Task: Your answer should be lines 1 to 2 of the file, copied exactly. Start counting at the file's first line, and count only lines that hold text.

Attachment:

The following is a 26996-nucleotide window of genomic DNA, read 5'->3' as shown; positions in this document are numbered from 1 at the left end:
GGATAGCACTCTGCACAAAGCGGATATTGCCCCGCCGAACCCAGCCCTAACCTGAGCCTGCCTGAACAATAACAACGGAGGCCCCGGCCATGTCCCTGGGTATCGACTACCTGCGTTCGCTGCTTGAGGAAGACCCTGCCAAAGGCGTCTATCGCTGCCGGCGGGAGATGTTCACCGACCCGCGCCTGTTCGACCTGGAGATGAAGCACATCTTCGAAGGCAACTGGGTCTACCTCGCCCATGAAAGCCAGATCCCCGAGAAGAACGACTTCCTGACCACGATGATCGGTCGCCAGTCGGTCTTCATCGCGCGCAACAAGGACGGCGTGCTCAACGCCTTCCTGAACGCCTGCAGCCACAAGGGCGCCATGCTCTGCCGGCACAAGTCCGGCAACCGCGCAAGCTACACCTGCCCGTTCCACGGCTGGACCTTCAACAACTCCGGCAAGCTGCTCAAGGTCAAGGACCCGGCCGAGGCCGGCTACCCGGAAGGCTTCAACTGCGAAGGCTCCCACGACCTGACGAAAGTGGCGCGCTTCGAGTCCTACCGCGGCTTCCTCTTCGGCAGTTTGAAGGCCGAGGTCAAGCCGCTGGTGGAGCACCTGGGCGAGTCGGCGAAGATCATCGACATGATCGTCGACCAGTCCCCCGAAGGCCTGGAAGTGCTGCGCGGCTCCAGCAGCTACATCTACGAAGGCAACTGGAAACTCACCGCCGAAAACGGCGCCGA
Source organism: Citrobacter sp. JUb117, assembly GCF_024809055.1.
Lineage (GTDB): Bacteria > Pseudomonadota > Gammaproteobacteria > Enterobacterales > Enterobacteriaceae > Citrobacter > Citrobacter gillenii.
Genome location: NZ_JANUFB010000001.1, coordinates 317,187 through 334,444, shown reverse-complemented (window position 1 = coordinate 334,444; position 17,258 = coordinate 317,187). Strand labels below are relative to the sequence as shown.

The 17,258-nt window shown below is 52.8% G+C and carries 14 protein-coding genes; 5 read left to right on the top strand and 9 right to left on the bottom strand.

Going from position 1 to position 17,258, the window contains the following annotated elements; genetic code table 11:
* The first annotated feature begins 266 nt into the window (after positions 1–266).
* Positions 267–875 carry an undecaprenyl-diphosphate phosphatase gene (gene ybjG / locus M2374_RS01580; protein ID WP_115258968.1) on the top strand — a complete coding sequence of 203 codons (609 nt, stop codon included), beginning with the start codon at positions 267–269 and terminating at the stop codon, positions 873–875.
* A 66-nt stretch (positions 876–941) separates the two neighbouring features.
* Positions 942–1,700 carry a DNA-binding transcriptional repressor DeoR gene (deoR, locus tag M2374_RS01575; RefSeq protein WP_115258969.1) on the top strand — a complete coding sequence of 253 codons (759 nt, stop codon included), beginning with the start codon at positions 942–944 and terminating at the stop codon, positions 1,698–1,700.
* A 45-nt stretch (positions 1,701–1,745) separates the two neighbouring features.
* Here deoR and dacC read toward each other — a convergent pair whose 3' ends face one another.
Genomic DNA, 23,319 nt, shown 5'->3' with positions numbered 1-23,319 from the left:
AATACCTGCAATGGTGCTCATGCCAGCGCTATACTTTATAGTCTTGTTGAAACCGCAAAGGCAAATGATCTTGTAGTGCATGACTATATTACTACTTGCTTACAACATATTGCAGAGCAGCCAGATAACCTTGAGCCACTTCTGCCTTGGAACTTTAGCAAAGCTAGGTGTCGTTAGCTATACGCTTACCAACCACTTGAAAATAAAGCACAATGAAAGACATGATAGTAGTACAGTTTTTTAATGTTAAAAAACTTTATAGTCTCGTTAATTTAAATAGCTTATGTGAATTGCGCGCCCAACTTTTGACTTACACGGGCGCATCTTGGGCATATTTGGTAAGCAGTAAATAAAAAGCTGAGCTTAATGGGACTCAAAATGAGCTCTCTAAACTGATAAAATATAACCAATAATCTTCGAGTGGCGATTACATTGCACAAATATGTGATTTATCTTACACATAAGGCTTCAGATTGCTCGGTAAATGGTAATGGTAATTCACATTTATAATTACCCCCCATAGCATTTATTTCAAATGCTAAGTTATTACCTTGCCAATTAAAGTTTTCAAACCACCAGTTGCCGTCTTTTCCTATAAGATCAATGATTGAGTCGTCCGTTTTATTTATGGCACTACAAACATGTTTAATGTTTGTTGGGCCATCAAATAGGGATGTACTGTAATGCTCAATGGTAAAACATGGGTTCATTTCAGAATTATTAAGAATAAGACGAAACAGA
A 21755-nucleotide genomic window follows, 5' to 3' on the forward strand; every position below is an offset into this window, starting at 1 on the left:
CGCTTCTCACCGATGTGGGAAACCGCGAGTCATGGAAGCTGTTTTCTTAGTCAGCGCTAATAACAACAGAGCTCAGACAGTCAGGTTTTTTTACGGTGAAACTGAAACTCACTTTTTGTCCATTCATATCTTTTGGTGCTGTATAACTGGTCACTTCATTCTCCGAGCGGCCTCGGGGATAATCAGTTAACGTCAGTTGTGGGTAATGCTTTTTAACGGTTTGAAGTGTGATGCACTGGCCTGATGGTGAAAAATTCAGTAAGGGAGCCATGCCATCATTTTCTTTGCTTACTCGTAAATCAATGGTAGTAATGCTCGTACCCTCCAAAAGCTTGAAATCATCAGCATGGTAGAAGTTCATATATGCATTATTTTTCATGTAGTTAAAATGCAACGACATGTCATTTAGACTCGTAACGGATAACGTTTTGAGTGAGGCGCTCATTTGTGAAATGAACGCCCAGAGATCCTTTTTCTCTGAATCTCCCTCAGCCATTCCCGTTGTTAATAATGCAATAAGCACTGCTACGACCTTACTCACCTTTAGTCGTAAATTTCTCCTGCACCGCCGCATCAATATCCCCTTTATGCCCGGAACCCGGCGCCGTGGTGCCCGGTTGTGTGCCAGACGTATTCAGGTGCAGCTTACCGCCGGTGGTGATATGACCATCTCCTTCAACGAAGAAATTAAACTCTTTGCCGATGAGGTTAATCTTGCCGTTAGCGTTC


The following is a 26996-nucleotide window of genomic DNA, read 5'->3' as shown; positions in this document are numbered from 1 at the left end:
GGATAGCACTCTGCACAAAGCGGATATTGCCCCGCCGAACCCAGCCCTAACCTGAGCCTGCCTGAACAATAACAACGGAGGCCCCGGCCATGTCCCTGGGTATCGACTACCTGCGTTCGCTGCTTGAGGAAGACCCTGCCAAAGGCGTCTATCGCTGCCGGCGGGAGATGTTCACCGACCCGCGCCTGTTCGACCTGGAGATGAAGCACATCTTCGAAGGCAACTGGGTCTACCTCGCCCATGAAAGCCAGATCCCCGAGAAGAACGACTTCCTGACCACGATGATCGGTCGCCAGTCGGTCTTCATCGCGCGCAACAAGGACGGCGTGCTCAACGCCTTCCTGAACGCCTGCAGCCACAAGGGCGCCATGCTCTGCCGGCACAAGTCCGGCAACCGCGCAAGCTACACCTGCCCGTTCCACGGCTGGACCTTCAACAACTCCGGCAAGCTGCTCAAGGTCAAGGACCCGGCCGAGGCCGGCTACCCGGAAGGCTTCAACTGCGAAGGCTCCCACGACCTGACGAAAGTGGCGCGCTTCGAGTCCTACCGCGGCTTCCTCTTCGGCAGTTTGAAGGCCGAGGTCAAGCCGCTGGTGGAGCACCTGGGCGAGTCGGCGAAGATCATCGACATGATCGTCGACCAGTCCCCCGAAGGCCTGGAAGTGCTGCGCGGCTCCAGCAGCTACATCTACGAAGGCAACTGGAAACTCACCGCCGAAAACGGCGCCGA